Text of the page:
Friday, November 16

salted caramel macarons and excuses

In case you hadn't noticed, it's been a while. I've been busy. Everyone's been busy. Where the heck has this year gone etc. I suppose it doesn't really matter, does it?

Isn't it a comforting feeling to have a favourite recipe? A recipe you've made so many times that you measure ingredients and move through the method automatically, without really even being conscious of the steps? One that you can feel confident will turn out just as it did the last time: perfectly. It's a fail-safe, a tried and true, an old friend.

I've had a long relationship with macarons that spans a couple of years now--almost as long as this blog. With each new recipe I've tried, I've been convinced that it's "the one". And I've tried a few. But somehow, I always come back to this recipe. Sure, it takes a little longer than some recipes that don't require a sugar syrup, and maybe the processing and sifting is unnecessary, but I know what I like. And this is it. This is my old faithful.

The caramel recipe is just as wonderful. I usually make it the day before, and have it sitting in the fridge ready to go. And yes, okay, alright, it usually has traces of spoon marks through it before it makes it onto the macarons. Don't judge me. Seriously, this stuff would make a great gift on its own.


For macaron shells (makes approx 30 sandwiched shells, depending on size):
300 gms ground almonds
300 gms icing sugar
220 gms egg whites, separated into 2 lots of 110 gms
300 gms white sugar
75 gms water
dash brown food colouring

For salted caramel (makes enough to fill 30 complete macarons, with delicious lefotvers):
250 mls pouring cream
350 gms caster sugar
350 gms butter, cubed
sea salt flakes, to taste

For the salted caramel, place the sugar in a medium-sized, heavy-based saucepan over a medium heat. Despite every instinct commanding you to stir, allow the sugar to caramelise before you even touch the pan. As soon as you see little patches starting to melt and caramelise, turn the pan and give it a gentle shake if necessary, and maybe a gentle stir with a wooden spoon every now and again. This part, although intimidating, can be quite forgiving.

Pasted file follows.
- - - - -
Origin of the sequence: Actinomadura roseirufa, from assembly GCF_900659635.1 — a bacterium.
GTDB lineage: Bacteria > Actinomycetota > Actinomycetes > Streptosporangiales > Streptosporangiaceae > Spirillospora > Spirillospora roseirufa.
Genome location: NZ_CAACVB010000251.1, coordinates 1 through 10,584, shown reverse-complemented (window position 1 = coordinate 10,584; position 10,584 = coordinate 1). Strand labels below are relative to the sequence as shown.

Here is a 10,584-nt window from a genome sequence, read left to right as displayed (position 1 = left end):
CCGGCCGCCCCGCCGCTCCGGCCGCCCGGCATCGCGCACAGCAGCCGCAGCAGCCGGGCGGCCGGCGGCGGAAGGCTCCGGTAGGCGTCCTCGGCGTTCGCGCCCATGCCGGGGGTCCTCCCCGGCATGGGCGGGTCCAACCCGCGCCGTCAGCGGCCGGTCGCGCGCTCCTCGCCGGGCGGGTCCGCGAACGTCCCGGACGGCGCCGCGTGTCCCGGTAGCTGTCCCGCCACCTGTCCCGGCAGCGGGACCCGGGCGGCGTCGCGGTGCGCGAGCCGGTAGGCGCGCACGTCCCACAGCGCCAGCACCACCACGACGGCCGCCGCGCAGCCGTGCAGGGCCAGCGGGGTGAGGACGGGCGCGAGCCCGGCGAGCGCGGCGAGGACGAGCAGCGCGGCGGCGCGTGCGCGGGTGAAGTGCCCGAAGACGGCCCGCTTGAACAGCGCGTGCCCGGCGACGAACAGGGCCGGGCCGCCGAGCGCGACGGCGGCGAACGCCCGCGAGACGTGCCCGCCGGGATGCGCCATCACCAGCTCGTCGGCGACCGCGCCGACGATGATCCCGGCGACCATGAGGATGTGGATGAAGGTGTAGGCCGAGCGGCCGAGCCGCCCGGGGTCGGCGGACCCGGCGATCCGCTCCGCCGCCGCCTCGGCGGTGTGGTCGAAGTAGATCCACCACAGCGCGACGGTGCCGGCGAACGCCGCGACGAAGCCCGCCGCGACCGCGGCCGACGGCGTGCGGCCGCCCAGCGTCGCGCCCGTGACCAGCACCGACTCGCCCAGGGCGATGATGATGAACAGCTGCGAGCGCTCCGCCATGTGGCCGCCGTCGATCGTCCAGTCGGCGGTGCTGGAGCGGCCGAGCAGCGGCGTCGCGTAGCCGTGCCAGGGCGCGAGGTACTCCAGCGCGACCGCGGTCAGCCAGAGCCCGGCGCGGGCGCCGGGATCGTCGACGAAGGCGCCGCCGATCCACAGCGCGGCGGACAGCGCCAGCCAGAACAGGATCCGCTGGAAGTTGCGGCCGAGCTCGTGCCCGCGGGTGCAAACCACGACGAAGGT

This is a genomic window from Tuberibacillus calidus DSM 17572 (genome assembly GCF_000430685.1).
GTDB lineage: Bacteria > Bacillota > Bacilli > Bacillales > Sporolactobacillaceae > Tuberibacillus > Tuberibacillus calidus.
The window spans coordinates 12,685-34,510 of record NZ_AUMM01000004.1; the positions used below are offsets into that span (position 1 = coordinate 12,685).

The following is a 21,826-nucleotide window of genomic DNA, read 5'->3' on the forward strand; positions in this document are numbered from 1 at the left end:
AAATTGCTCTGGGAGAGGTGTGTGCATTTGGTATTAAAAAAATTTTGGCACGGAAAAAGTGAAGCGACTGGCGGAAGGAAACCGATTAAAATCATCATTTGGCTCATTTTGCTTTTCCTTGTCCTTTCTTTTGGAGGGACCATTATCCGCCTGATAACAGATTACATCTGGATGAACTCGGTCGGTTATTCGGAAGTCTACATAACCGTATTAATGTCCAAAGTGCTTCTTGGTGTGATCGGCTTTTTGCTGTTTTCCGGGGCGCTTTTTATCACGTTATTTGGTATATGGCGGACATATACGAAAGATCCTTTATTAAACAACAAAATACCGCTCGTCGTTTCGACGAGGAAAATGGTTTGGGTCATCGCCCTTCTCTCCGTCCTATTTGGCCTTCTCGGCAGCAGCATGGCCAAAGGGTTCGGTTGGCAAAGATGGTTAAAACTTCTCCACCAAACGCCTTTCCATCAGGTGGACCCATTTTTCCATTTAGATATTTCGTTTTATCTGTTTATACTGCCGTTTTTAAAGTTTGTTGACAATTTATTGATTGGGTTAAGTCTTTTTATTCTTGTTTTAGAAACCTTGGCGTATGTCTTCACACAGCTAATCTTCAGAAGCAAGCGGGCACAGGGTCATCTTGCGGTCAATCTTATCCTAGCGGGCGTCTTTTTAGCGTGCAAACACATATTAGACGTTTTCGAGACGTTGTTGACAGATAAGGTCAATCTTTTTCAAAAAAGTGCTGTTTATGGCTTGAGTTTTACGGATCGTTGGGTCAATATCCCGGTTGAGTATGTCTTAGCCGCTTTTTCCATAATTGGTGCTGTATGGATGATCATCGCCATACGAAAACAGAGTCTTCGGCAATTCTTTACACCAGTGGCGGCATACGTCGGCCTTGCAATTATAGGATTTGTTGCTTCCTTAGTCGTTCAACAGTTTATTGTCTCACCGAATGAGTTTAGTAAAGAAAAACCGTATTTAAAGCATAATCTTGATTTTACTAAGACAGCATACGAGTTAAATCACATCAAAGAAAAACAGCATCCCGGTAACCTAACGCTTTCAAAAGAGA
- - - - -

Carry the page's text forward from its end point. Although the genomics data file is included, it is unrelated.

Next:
Meanwhile, heat the cream in a small saucepan, but remove from heat as soon as it starts to boil. 

When the sugar has reached a dark golden colour, remove it from the heat and slowly pour in the hot cream whilst mixing. Place pan back on a very low heat, and whisk until the mixture is smooth. Remove from heat and allow to cool for about ten minutes. Add butter, one piece at a time, while whisking. Pour the caramel into a shallow container and chill until thick.

When you're ready to use the caramel, add as much salt as you'd like, and mix it vigorously with a spatula until smooth. 


For the macarons, mix the ground almonds and icing sugar together and in small batches, pulse a few times in food processor to ground the mixture finer. Don't go too crazy processing, as it releases the oils in the nuts and you'll end up with a paste. Sieve into a large bowl. Add colour and 110 gms of the egg whites to the sugar and almond mixture, and mix to combine. It will be quite a paste. 

Place remaining 110 gms of egg whites in bowl of mixer fitted with the whisk attachment.

Place white sugar and water into saucepan stir to combine and cook without stirring to 118C. Once the mixture reaches 115C start mixing the egg whites on medium-high until they are foamy and almost forming soft peaks. Once the sugar syrup reaches 118C remove from heat and slowly pour in a thin stream down the side of the mixer bowl continuing to whisk on high. Continue to whisk the meringue on high until the side of the bowl is only a little warm to touch. The meringue mixture should be wonderful and shiny.

Add a dollop of the meringue mixture to almond mixture. This will loosen the mix up and make it easier to fold through the rest. You don't need to be gentle.  Your final mixture should be a shiny, oozy batter. I've heard it described as a similar consistency to lava before, and though never personally witnessing lava before, I would surely have to agree.